Most important, least capable

An important principle when working on wireless network design is the most important but least capable device. The best example I’ve come across is a handheld barcode scanner used in a supermarket that has particularly poor RF performance and works only on the 2.4GHz band.

For this device to work well there needs to be what looks like a bad RF design with too many APs on the same channel, likely all running at reasonably high power levels. In fact a network that works well for this scanner might perform poorly for other uses, especially anything requiring a lot of throughput.

But it’s all about the requirements; in this case the requirements of a device that’s operationally important to the site and that is, in the parlance of ham radio, a bit deaf.

Another example I encountered on our campus was a student’s laptop. In this case a modern machine with an 802.11ac (Wi-Fi5) network interface. The student had recently moved into the room and they were experiencing issues with the network.

Checking the RF using a Fluke Netscout Netally Aircheck showed the 5GHz signal strength from the nearest AP was -67dB, right on the design spec money. However this user’s laptop reported a received signal strength (RSSI) of -77dB. My iPhone 6 “Real-World-Test-O-Meter” reported -70dB, so who’s right? The answer is… all three.

As a general rule tablets outperform phones and laptops tend to be the best – it’s all about how much room there is for the antenna – after that it’s about how much money is thrown at clever design. Normally my iPhone 6 is a good real-world, worst-case scenario test because it’s fairly old now and the antenna designs have got better. However in this case we can see the laptop is really quite poor. From the infrastructure side it’s possible to see the strength of the signals received by the AP from the client – APs really ought to have the best RF performance of all – but this can still be a useful indicator. A reasonably safe working assumption is if the AP is reporting a low RSSI from the client, the client is probably picking up even less from the AP.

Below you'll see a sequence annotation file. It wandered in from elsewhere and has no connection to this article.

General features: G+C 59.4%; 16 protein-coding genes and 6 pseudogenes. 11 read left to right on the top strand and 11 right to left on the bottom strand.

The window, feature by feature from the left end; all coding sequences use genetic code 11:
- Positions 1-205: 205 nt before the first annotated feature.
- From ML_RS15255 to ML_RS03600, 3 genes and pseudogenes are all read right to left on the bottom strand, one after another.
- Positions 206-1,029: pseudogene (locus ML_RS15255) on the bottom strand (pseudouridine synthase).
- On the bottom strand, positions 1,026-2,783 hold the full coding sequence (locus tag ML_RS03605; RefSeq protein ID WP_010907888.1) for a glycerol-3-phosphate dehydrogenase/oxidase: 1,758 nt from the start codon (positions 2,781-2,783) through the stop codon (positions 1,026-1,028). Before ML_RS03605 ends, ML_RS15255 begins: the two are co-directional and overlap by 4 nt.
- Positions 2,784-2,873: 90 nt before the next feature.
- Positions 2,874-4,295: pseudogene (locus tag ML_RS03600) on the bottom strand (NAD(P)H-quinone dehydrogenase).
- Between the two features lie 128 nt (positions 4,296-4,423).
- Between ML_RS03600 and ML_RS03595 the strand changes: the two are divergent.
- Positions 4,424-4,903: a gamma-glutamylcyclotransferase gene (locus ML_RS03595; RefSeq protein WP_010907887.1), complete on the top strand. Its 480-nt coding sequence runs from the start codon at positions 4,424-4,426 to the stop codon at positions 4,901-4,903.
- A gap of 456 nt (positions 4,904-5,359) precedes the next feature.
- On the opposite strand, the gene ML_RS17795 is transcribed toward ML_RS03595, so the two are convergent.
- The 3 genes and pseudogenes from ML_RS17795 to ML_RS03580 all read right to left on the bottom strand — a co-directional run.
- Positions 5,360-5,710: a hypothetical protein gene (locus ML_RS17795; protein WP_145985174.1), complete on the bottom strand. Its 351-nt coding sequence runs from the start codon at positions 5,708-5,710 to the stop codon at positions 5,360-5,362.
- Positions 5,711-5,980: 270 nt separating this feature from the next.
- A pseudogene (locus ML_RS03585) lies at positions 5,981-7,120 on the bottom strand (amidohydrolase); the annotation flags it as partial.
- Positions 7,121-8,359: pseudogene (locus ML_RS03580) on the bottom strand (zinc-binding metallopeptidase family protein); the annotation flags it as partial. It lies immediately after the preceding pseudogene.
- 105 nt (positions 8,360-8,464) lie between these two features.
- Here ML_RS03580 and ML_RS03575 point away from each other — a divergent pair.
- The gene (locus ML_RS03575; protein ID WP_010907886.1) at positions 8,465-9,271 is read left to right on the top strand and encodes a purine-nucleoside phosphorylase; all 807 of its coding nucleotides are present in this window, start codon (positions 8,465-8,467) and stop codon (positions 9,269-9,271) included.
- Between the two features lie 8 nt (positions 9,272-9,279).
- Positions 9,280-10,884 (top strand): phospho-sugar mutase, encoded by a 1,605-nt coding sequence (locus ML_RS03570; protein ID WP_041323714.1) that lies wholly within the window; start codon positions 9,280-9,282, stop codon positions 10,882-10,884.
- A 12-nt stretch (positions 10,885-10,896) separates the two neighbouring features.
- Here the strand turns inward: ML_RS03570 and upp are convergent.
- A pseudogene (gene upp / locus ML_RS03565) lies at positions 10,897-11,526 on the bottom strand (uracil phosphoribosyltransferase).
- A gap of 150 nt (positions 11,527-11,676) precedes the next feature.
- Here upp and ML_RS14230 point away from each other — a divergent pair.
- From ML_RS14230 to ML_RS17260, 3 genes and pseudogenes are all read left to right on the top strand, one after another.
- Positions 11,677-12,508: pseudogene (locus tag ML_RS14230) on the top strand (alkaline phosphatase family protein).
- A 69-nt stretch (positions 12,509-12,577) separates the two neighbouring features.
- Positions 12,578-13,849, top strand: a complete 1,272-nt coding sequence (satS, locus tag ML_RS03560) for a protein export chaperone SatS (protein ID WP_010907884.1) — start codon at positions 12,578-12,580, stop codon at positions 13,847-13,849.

Because Wi-Fi equipment is not calibrated (nominally identical devices will report different signal strength) whilst it’s fine to say the design is for -67dBm minimum across the service area, the question has to be asked: “As measured by what?

The general rule I’ve come up with for the campus environment I support is to assume the least capable device likely to be seen on our network will ‘hear’ the signal at 10dB lower than the measuring equipment we use, either the Aircheck G2 or Ekahau Sidekick. This isn’t an exact science – I can’t ask all the students’ personal devices to report back their RSSI – more’s the pity.

It just so happens, in this case, it works out perfectly. There was a 10dB difference and resolving that fixed the student’s problems.

Sometimes it will be obvious which your least capable devices are, and which of those are the most important. Sometimes it isn’t and you’ll just discover them along the way. The most important thing to remember is it’s perfectly possible to design a network that performs brilliantly for device A and really badly for device B so if device B matters to you, make sure you calibrate your design parameters accordingly.

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